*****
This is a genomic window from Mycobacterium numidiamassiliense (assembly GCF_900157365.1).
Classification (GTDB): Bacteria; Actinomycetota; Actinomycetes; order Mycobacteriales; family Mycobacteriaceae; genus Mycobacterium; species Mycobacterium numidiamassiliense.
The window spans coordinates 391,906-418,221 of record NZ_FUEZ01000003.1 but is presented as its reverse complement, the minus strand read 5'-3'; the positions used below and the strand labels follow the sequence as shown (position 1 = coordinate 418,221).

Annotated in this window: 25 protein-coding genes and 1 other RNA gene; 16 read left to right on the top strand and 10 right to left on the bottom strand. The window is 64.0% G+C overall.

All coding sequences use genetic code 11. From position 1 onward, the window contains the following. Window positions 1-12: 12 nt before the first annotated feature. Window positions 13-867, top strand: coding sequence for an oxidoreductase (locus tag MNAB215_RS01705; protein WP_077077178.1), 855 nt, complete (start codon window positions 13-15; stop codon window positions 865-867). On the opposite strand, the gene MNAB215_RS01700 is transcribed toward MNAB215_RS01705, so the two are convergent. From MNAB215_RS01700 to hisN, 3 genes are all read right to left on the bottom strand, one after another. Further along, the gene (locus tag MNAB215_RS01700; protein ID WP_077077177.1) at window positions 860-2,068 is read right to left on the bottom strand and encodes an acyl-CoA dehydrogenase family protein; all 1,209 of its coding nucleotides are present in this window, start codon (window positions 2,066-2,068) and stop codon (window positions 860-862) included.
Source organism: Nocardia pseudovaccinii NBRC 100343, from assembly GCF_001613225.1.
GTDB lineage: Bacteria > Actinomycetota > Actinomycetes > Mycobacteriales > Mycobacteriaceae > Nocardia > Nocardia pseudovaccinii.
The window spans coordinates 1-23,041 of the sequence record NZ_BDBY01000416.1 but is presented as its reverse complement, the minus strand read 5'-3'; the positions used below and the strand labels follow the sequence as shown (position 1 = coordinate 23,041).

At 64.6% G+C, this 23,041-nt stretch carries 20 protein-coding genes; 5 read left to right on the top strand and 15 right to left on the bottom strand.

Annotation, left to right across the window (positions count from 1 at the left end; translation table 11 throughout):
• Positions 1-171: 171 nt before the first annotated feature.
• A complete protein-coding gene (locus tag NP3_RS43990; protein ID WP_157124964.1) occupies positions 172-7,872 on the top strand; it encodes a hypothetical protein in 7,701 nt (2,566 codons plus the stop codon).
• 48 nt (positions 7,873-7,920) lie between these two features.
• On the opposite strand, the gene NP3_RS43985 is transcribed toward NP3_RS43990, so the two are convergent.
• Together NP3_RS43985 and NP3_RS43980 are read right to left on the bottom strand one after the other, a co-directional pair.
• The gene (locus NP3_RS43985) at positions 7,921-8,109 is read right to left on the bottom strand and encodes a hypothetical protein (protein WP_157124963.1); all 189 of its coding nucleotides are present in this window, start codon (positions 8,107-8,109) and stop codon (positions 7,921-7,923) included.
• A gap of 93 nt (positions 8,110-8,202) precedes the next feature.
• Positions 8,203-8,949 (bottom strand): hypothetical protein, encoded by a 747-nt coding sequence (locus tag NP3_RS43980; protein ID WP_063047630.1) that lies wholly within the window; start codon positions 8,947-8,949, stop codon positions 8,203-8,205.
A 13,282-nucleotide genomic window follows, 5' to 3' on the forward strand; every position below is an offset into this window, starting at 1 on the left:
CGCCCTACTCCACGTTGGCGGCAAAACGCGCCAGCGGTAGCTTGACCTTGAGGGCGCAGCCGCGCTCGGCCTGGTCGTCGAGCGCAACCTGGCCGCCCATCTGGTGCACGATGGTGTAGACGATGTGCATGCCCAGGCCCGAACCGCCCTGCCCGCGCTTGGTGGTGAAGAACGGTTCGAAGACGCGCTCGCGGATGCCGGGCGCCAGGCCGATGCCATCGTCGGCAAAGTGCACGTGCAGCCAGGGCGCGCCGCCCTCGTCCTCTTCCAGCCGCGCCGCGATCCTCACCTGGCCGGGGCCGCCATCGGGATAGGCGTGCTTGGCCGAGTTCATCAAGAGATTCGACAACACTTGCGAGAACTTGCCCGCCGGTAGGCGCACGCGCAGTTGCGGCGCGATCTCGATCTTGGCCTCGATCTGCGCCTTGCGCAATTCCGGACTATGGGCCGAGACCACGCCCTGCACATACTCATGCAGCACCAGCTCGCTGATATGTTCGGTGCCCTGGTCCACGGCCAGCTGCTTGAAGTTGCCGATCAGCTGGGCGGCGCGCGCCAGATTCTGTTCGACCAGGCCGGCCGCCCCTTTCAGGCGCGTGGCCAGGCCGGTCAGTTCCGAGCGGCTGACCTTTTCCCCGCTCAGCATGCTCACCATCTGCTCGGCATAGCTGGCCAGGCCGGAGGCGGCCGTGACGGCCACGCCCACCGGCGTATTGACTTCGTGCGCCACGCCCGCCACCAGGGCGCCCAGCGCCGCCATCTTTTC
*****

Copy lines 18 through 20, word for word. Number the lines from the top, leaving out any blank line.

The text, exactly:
• Positions 8,203-8,949 (bottom strand): hypothetical protein, encoded by a 747-nt coding sequence (locus tag NP3_RS43980; protein ID WP_063047630.1) that lies wholly within the window; start codon positions 8,947-8,949, stop codon positions 8,203-8,205.
A 13,282-nucleotide genomic window follows, 5' to 3' on the forward strand; every position below is an offset into this window, starting at 1 on the left:
CGCCCTACTCCACGTTGGCGGCAAAACGCGCCAGCGGTAGCTTGACCTTGAGGGCGCAGCCGCGCTCGGCCTGGTCGTCGAGCGCAACCTGGCCGCCCATCTGGTGCACGATGGTGTAGACGATGTGCATGCCCAGGCCCGAACCGCCCTGCCCGCGCTTGGTGGTGAAGAACGGTTCGAAGACGCGCTCGCGGATGCCGGGCGCCAGGCCGATGCCATCGTCGGCAAAGTGCACGTGCAGCCAGGGCGCGCCGCCCTCGTCCTCTTCCAGCCGCGCCGCGATCCTCACCTGGCCGGGGCCGCCATCGGGATAGGCGTGCTTGGCCGAGTTCATCAAGAGATTCGACAACACTTGCGAGAACTTGCCCGCCGGTAGGCGCACGCGCAGTTGCGGCGCGATCTCGATCTTGGCCTCGATCTGCGCCTTGCGCAATTCCGGACTATGGGCCGAGACCACGCCCTGCACATACTCATGCAGCACCAGCTCGCTGATATGTTCGGTGCCCTGGTCCACGGCCAGCTGCTTGAAGTTGCCGATCAGCTGGGCGGCGCGCGCCAGATTCTGTTCGACCAGGCCGGCCGCCCCTTTCAGGCGCGTGGCCAGGCCGGTCAGTTCCGAGCGGCTGACCTTTTCCCCGCTCAGCATGCTCACCATCTGCTCGGCATAGCTGGCCAGGCCGGAGGCGGCCGTGACGGCCACGCCCACCGGCGTATTGACTTCGTGCGCCACGCCCGCCACCAGGGCGCCCAGCGCCGCCATCTTTTC